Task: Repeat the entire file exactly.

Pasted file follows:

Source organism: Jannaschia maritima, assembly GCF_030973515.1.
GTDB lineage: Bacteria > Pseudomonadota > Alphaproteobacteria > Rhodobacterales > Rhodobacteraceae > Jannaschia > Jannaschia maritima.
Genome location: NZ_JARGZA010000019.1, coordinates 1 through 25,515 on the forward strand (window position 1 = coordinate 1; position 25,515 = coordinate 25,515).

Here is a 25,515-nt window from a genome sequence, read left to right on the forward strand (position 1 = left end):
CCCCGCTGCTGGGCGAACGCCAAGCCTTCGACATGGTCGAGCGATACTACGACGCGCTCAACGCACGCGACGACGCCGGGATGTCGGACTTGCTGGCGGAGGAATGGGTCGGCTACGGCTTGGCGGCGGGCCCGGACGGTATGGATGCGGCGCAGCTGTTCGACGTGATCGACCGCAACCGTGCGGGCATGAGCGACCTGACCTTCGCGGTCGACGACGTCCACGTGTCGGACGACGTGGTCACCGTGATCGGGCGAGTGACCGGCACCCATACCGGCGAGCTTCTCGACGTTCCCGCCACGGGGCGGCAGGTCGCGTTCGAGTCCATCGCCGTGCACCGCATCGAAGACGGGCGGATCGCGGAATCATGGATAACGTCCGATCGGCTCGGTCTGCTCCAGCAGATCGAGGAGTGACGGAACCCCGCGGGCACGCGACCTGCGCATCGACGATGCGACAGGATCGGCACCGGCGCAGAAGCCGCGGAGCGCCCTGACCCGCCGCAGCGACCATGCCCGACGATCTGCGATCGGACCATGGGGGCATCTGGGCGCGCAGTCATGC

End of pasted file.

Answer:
Source organism: Jannaschia maritima, assembly GCF_030973515.1.
GTDB lineage: Bacteria > Pseudomonadota > Alphaproteobacteria > Rhodobacterales > Rhodobacteraceae > Jannaschia > Jannaschia maritima.
Genome location: NZ_JARGZA010000019.1, coordinates 1 through 25,515 on the forward strand (window position 1 = coordinate 1; position 25,515 = coordinate 25,515).

Here is a 25,515-nt window from a genome sequence, read left to right on the forward strand (position 1 = left end):
CCCCGCTGCTGGGCGAACGCCAAGCCTTCGACATGGTCGAGCGATACTACGACGCGCTCAACGCACGCGACGACGCCGGGATGTCGGACTTGCTGGCGGAGGAATGGGTCGGCTACGGCTTGGCGGCGGGCCCGGACGGTATGGATGCGGCGCAGCTGTTCGACGTGATCGACCGCAACCGTGCGGGCATGAGCGACCTGACCTTCGCGGTCGACGACGTCCACGTGTCGGACGACGTGGTCACCGTGATCGGGCGAGTGACCGGCACCCATACCGGCGAGCTTCTCGACGTTCCCGCCACGGGGCGGCAGGTCGCGTTCGAGTCCATCGCCGTGCACCGCATCGAAGACGGGCGGATCGCGGAATCATGGATAACGTCCGATCGGCTCGGTCTGCTCCAGCAGATCGAGGAGTGACGGAACCCCGCGGGCACGCGACCTGCGCATCGACGATGCGACAGGATCGGCACCGGCGCAGAAGCCGCGGAGCGCCCTGACCCGCCGCAGCGACCATGCCCGACGATCTGCGATCGGACCATGGGGGCATCTGGGCGCGCAGTCATGC